Nearly half of people in Wales ignoring life-saving bowel cancer screening test

Welsh rugby legend urges people to take the bowel screening test.

Just over one in two eligible people in Wales took part in the free NHS Bowel Cancer screening in Wales during 2018-19, recent data has revealed.

Currently in Wales, people aged 60 to 74 years old are eligible for the free NHS bowel screening test every two years.

Taking part in screening can reduce your risk of dying from bowel cancer, with patients nine times more likely to survive bowel cancer if it is found early. 

The latest data shows improvements with uptake increasing across Wales, especially in the most disadvantaged groups, but Bowel Screening still has the lowest uptake of all screening programmes in Wales.

Merthyr Tydfil and Wrexham reported the lowest uptake rates of the kit in Wales, with Monmouthshire and the Vale of Glamorgan reporting the highest. 

Uptake from men is particularly low, with just 54% of the total population taking part in screening.
Public Health Wales and Bowel Cancer UK have come together to devise a campaign to increase uptake of the bowel screening test. 

Featuring Welsh rugby legend Jamie Roberts, a campaign will be running throughout the six nations urging people, particularly men, to complete the test. 

The screening test, which has step-by-step instructions, is completed at home and returned by post, looks for hidden blood in a poo which can be an early sign of bowel cancer. 

Jamie Roberts, campaign ambassador, said: “I’m proud to be part of this campaign as many more people need to be aware of the importance of taking the screening test. 

“It’s a simple job that can be done within the privacy of your own home, and it doesn’t cost you a thing. Don’t be scared, do the test.”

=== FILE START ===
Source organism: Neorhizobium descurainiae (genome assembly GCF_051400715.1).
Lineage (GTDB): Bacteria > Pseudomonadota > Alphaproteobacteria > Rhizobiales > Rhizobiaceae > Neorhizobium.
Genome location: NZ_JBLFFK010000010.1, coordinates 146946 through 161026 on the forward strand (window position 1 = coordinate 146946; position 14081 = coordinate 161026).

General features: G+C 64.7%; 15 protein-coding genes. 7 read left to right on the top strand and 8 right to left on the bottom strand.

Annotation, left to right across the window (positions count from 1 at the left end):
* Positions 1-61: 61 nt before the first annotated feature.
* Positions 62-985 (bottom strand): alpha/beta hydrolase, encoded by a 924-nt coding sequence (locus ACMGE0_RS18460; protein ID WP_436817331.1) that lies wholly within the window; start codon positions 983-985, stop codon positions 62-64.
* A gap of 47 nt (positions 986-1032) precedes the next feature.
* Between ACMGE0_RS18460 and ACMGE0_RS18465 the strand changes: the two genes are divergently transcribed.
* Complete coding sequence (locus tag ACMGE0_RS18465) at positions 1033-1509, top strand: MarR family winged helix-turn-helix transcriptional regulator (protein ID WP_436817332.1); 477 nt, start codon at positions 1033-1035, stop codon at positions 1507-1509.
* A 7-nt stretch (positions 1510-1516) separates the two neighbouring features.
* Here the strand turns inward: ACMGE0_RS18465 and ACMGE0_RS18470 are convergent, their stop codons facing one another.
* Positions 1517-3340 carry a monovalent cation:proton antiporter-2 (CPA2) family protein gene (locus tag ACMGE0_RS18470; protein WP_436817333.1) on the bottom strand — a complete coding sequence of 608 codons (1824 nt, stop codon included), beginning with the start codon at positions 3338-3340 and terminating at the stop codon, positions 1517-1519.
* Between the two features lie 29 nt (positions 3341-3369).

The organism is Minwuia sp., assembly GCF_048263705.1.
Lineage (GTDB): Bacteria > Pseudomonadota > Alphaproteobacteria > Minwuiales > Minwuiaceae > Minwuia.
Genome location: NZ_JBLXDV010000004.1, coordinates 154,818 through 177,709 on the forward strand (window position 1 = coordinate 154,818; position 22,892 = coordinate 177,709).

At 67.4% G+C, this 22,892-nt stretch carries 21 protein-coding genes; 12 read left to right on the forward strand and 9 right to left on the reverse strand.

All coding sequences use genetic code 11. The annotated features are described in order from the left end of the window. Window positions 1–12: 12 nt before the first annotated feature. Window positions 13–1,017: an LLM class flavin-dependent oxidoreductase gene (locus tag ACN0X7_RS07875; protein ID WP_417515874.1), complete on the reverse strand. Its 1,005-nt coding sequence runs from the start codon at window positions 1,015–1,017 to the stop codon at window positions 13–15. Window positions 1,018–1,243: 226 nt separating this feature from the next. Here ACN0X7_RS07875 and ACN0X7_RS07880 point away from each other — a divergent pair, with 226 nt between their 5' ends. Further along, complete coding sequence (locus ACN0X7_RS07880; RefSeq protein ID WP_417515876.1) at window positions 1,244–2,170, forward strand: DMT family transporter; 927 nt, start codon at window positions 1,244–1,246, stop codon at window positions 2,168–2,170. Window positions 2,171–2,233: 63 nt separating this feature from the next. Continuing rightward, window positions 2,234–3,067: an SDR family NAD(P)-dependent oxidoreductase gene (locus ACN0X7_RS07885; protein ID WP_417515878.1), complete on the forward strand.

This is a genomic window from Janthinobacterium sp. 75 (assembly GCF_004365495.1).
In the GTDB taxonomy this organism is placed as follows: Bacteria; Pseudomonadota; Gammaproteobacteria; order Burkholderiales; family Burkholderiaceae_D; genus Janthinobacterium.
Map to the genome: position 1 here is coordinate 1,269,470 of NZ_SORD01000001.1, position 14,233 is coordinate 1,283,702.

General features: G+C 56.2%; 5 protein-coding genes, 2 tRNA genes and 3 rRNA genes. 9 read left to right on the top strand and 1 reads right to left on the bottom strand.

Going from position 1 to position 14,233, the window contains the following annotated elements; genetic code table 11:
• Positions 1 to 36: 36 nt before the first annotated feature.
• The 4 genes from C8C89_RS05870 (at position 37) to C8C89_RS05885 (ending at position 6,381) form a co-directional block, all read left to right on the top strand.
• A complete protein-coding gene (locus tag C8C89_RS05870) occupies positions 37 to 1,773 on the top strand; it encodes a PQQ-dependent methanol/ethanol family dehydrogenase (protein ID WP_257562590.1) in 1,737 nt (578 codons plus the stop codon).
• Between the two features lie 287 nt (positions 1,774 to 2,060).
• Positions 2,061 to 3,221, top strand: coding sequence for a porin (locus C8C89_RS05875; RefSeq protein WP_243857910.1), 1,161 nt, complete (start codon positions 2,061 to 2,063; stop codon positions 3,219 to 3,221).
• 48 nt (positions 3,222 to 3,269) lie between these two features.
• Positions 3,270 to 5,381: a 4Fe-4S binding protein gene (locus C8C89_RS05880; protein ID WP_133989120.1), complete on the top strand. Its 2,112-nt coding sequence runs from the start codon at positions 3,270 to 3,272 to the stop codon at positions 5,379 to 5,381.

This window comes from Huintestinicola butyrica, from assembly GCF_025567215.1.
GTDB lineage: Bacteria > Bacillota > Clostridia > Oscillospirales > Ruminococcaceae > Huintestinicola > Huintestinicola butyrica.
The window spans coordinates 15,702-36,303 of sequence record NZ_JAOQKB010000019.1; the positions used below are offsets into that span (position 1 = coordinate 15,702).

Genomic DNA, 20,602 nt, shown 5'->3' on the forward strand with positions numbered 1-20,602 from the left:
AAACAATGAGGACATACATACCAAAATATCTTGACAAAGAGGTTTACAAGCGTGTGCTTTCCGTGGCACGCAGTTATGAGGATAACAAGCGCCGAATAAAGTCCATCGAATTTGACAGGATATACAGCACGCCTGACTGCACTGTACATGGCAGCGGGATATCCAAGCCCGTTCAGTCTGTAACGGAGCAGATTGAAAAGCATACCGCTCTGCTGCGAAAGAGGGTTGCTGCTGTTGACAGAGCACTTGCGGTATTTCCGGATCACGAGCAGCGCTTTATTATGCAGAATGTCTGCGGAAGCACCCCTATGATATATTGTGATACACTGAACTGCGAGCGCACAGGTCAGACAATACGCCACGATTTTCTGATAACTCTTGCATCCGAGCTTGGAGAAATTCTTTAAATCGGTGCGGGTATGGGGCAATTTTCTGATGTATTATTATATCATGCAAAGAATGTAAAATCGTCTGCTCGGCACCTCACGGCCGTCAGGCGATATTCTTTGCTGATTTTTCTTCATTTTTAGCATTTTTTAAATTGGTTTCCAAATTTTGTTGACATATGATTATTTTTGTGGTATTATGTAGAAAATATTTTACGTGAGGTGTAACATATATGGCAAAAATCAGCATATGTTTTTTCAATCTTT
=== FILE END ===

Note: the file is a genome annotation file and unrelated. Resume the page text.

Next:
Dr Ardiana Gjini, Consultant Lead for Cancer Screening for Public Health Wales said: “We are pleased with the improvements we have seen during last year with the increase in the number of people using the new bowel cancer screening kit, and particularly pleased as more people from disadvantaged areas have done so. This means that people living in our least well off communities are increasing their chances of preventing bowel cancer or having cancer detected at early stages, when the chances of survival are higher. 

“Despite this, there are clearly many more people that could benefit from this very high quality, potentially life-saving public health programme.”

Lowri Griffiths, Head of Wales at Bowel Cancer UK, says: “We know that taking part in bowel cancer screening is the best way to e diagnose the disease early, when treatment has the best chance of working. Whilst we’re pleased that more people have completed the test over the last year, almost half of all people invited haven’t. We hope the TV advertising campaign with Jamie Roberts and Bowel Screening Wales will encourage more people to take this life-saving test when they receive it in the post for free.”

For more information about screening, see the Bowel Screening Wales links below: